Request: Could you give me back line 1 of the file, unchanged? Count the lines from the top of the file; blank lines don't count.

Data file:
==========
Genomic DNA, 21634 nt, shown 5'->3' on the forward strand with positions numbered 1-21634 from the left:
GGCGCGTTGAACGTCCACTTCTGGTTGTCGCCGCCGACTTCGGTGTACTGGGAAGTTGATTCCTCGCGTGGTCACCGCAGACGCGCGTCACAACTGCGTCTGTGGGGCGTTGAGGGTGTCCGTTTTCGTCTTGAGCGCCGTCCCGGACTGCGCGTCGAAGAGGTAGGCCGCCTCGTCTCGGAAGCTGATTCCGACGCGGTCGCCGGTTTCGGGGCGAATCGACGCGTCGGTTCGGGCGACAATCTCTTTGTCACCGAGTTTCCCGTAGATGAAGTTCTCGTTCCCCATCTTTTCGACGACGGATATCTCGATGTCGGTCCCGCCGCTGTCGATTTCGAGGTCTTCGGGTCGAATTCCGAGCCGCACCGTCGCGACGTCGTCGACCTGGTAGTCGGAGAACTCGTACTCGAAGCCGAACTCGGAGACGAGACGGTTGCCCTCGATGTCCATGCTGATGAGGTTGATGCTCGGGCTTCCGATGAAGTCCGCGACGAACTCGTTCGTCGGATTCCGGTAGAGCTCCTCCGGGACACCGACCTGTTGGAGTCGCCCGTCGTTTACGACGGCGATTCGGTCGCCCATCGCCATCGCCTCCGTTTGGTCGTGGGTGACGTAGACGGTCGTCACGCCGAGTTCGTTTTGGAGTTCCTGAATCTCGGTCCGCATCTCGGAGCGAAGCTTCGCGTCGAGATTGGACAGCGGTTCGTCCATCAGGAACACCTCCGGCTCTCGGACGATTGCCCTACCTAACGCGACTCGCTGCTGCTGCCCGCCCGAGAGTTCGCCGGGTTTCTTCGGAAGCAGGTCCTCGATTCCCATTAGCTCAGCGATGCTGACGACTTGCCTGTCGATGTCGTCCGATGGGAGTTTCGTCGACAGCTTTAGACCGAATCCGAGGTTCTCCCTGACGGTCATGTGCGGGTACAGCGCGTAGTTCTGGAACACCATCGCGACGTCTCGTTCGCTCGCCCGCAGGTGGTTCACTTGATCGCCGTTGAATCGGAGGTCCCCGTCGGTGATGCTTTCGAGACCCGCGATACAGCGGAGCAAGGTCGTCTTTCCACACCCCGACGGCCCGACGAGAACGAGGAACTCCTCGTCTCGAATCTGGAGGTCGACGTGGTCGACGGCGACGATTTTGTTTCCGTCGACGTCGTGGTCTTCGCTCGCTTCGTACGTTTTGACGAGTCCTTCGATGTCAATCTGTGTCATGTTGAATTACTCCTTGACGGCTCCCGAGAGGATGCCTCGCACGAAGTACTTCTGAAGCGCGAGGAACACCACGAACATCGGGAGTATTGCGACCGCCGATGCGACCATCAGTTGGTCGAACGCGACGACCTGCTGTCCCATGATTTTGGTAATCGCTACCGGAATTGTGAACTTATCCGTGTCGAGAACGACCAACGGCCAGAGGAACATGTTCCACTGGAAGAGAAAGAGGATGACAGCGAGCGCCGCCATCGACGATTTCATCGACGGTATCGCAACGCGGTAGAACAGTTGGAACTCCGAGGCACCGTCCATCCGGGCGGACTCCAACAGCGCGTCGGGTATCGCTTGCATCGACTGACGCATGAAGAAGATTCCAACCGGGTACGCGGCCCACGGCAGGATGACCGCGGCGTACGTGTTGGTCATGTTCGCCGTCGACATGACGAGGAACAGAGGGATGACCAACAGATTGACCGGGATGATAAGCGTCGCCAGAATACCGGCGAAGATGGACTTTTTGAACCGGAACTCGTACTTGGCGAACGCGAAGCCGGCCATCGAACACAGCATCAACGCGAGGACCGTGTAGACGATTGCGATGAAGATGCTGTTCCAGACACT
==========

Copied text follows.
Genomic DNA, 21634 nt, shown 5'->3' on the forward strand with positions numbered 1-21634 from the left: